Last night, I had the profound pleasure of attending the New Mexico Philharmonic. The performance was phenomenal, and while I enjoyed the works of Rachmaninoff and Ravel immensely, I couldn't help feeling a bit melancholy when I left. But why?
I realized that in the midst of the New Mexico legislative session, with its ongoing education "reform" battles, along with the downright disturbing trends across the nation, that performance felt like watching a species spiraling into extinction. Since NCLB hit the schools over a decade ago, reading and math have become almost the entire focus of education. Now the new reform agenda puts even more pressure on teachers and schools to get results on standardized testing. The real result? A narrow curriculum that is driving music and the arts to near-extinction in our schools.
In order to make more time for "core" subjects, which are the focus of testing, music and the arts are often the first to go. Budget is too tight? Cut art and music! A student is struggling with reading or math? Take him out music and art to have him do extra reading and math! Music and art are just fun extra, expendable subjects, right? WRONG!
Art and music education can support brain development, according to research. There are studies that show children who receive music education, for example, actually reach higher levels of achievement in math than students who don't have that same exposure. Perhaps if students got MORE art and music, we may also see that their abilities increase in other academic areas.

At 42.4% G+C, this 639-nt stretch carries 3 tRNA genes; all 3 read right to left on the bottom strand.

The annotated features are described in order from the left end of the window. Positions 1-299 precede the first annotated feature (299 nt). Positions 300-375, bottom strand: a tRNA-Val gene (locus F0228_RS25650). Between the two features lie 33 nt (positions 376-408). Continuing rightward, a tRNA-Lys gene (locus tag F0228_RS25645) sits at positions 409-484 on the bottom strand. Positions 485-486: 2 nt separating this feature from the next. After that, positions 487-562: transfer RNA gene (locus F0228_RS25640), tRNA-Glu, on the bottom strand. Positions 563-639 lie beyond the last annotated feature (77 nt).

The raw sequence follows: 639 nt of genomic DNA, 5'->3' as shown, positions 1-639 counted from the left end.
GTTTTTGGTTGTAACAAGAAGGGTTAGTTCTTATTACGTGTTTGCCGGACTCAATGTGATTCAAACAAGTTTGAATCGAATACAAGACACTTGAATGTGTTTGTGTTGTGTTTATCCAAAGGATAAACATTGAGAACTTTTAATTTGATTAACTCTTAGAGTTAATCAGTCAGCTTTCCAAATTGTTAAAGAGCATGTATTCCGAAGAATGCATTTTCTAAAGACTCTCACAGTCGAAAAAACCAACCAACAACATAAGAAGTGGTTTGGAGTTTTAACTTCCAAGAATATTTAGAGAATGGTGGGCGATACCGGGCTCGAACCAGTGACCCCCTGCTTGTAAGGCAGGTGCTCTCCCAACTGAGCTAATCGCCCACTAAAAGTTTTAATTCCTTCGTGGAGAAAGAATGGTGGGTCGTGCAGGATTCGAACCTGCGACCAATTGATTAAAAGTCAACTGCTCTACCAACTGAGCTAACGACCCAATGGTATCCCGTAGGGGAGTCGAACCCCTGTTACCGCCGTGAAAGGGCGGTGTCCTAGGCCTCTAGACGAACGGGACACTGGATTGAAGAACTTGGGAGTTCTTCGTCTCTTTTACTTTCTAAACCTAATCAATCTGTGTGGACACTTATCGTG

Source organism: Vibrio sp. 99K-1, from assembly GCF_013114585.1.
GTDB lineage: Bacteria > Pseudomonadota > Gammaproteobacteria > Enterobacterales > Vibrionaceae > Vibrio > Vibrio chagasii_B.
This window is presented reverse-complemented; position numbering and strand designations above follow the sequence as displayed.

Currently, our elementary school students get art and music on an every-other-year rotation, and usually once per week for under an hour. Unless parents have financial means, or are fortunate enough to find a free program in the community, this may be the extent of a young child's education in the arts.
Another issue with narrowing the focus of education is that not every student is meant to be an engineer. Not every student is a physicist in the making, nor a future lawyer. Given the chance, the support and the education, many of our students can become brilliant cellists, sculptors, method actors and more. Without that education and support? They may very well become dropout statistics. There are multiple intelligences, and should we choose not to address some of them, we then alienate many students.
We need to support WHOLE brain development. We need to nurture the WHOLE child. We need to value ALL talents and intelligences. We need to preserve what are truly essential components of cultures and subcultures, and the various ways we communicate from generation to generation, and culture to culture.